Michael Avolio's sci-fi war story romance webcomic
Michael Avolio

With Thanksgiving a couple days away, now's as good a time as any to revisit John Hughes' 1987 film Planes, Trains, and Automobiles. I hadn't seen it in many years and had forgotten about all the cameos (Michael McKean, Ben Stein, Kevin Bacon), and I don't think I'd previously noticed how well-crafted it was from a filmmaking standpoint. There's a moment when the camera does a double-take from Steve Martin's point of view, there's a slow pan up a dangerous figure, and there's even a Vertigo shot to underline a moment of horror/hilarity. Clarity in storytelling is probably more important in comedy than any other genre, and there are jokes in this movie that only land because Hughes is crystal clear in communicating to us.

I'm also impressed at how John Candy's character comes across as more endearing than annoying to us while we fully understand why he's so infuriating to Steve Martin's. A difficult balance to find, let alone maintain throughout an entire feature-length film. And the ending tugs at my heart in a way that doesn't feel forced or unearned. I don't like most feel-good movies (I'd rather commune with Bergman or wrestle with Scorsese), but Planes, Trains... is one of the rare feel-good movies that comes by its audience tears honestly. God bless Del Griffith.


I just saw two Keisuke Kinoshita films for the first time, and I'll be interested to look into more of his work.

Speaking of honest tears, Kinoshita's 1954 film Twenty-Four Eyes is a moving story about a young teacher and the twelve little children in her care. The film follows the group over the years as they dream, grow up, and get battered around by life for being poor. It's difficult to watch sometimes, but worth it in the end. And I was pleased to see Chishū Ryū, Yasujirō Ozu's frequent collaborator, put in a small appearance. Twenty-Four Eyes had some similarities to Ozu in the focus on realistic drama and the sorrows of life, though Kinoshita isn't as strict a visual artist as Ozu (he actually moves the camera around during shots sometimes, like some kind of crazy person!).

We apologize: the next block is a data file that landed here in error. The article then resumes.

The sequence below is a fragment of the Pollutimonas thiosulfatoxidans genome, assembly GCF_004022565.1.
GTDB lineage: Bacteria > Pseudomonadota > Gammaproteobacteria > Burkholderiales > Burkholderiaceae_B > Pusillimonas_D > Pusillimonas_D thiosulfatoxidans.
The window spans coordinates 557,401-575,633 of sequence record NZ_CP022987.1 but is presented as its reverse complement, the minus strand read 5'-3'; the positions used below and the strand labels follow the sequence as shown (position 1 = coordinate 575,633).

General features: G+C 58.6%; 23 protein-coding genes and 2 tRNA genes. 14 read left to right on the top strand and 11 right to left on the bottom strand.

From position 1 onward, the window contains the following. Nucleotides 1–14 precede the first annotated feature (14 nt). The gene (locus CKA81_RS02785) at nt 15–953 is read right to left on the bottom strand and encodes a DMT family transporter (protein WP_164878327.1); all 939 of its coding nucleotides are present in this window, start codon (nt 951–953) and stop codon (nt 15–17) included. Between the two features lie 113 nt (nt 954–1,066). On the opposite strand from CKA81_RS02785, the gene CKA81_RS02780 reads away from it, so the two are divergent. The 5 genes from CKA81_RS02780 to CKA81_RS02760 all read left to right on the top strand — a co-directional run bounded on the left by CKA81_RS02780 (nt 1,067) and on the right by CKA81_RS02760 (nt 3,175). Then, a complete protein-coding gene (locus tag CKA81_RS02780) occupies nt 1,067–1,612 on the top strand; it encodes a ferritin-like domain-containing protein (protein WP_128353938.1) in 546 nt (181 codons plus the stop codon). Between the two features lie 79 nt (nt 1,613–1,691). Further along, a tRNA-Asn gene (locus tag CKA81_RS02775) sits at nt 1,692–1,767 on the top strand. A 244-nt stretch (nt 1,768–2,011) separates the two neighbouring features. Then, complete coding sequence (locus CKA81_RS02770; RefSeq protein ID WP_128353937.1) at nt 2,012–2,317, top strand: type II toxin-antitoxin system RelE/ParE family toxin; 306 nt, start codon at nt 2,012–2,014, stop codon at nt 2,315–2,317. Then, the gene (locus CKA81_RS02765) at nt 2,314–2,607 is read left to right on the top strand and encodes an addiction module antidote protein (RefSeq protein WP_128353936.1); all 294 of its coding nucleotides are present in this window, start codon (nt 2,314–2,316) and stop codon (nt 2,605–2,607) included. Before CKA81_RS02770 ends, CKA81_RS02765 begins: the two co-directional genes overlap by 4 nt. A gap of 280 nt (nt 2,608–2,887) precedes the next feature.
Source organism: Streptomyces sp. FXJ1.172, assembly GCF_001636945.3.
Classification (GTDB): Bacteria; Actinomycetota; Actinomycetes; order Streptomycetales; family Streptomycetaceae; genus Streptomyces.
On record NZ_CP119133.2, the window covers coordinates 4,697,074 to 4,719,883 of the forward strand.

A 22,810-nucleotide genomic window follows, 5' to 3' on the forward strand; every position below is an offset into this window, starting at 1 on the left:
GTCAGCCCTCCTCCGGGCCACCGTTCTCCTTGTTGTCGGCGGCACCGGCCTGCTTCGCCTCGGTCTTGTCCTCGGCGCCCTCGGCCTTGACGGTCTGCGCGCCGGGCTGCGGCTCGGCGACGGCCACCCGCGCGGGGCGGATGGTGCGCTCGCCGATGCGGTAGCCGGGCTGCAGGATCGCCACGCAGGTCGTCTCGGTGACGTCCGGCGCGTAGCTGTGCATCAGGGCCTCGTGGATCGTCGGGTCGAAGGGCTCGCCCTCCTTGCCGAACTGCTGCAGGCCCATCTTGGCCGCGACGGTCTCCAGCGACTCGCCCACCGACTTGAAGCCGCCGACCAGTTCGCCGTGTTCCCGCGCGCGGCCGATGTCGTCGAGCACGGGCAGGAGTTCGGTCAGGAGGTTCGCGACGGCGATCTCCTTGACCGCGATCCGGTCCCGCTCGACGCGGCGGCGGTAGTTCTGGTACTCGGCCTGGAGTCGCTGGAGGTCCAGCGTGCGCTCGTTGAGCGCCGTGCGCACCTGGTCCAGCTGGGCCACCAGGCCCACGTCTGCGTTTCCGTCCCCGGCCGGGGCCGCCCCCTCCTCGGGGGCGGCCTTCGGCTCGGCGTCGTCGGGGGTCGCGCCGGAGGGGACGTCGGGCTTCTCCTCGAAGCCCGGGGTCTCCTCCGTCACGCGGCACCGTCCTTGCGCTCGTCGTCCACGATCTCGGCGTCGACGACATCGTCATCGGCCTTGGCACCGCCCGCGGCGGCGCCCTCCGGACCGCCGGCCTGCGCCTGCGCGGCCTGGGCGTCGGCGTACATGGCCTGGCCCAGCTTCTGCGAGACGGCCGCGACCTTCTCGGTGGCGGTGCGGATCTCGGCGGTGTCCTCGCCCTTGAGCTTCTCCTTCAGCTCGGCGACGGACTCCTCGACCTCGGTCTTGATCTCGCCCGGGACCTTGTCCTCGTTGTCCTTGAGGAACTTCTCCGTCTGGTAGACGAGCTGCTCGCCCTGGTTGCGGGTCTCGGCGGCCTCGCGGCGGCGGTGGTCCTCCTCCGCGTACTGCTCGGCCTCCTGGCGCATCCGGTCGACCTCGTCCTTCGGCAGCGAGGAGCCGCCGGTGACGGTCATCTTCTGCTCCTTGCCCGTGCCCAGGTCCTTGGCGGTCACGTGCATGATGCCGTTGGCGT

The Ballad of Narayama, released in 1958, is quite a different piece. In it Kinoshita uses techniques taken from the theater — a singing narrator, artificial sets, dramatic lighting changes — all to strong effect. The scene changes in which the background drops away to reveal another behind it are particularly effective, and I wish more filmmakers felt comfortable utlizing less realistic lighting design. The plot was a bit too slight for me, but I enjoyed the craft involved, and Kinuyo Tanaka's performance was troubling in its sincerity. (She also worked with Ozu, Kenji Mizoguchi, and Akira Kurosawa during her acting career — quite a resumé!)


And speaking of less realistic lighting, my sci-fi webcomic Flesh Machine has just passed the 150 page mark!

You can read all 152 pages of the story thus far at my website, I post new pages every Tuesday.

Have a safe (and pleasant, if that's your thing) holiday, and thanks for reading! This year, I'm thankful for my readers, he said sincerely, but added a bit of meta-fictional winking afterward to balance out the corniness of the statement.

Till next week...

Michael Avolio

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"The art in Flesh Machine is deceptively simple, with a hint of Mike Mignola influence, but this comic is one cool science fiction story for older readers. Once you start reading Flesh Machine, it is easy to get warped right into this mysterious and provocative universe."
- Farel Dalrymple
(Pop Gun War, NY Times bestseller The Wrenchies)

Copyright © 2016 Michael Avolio, All rights reserved.

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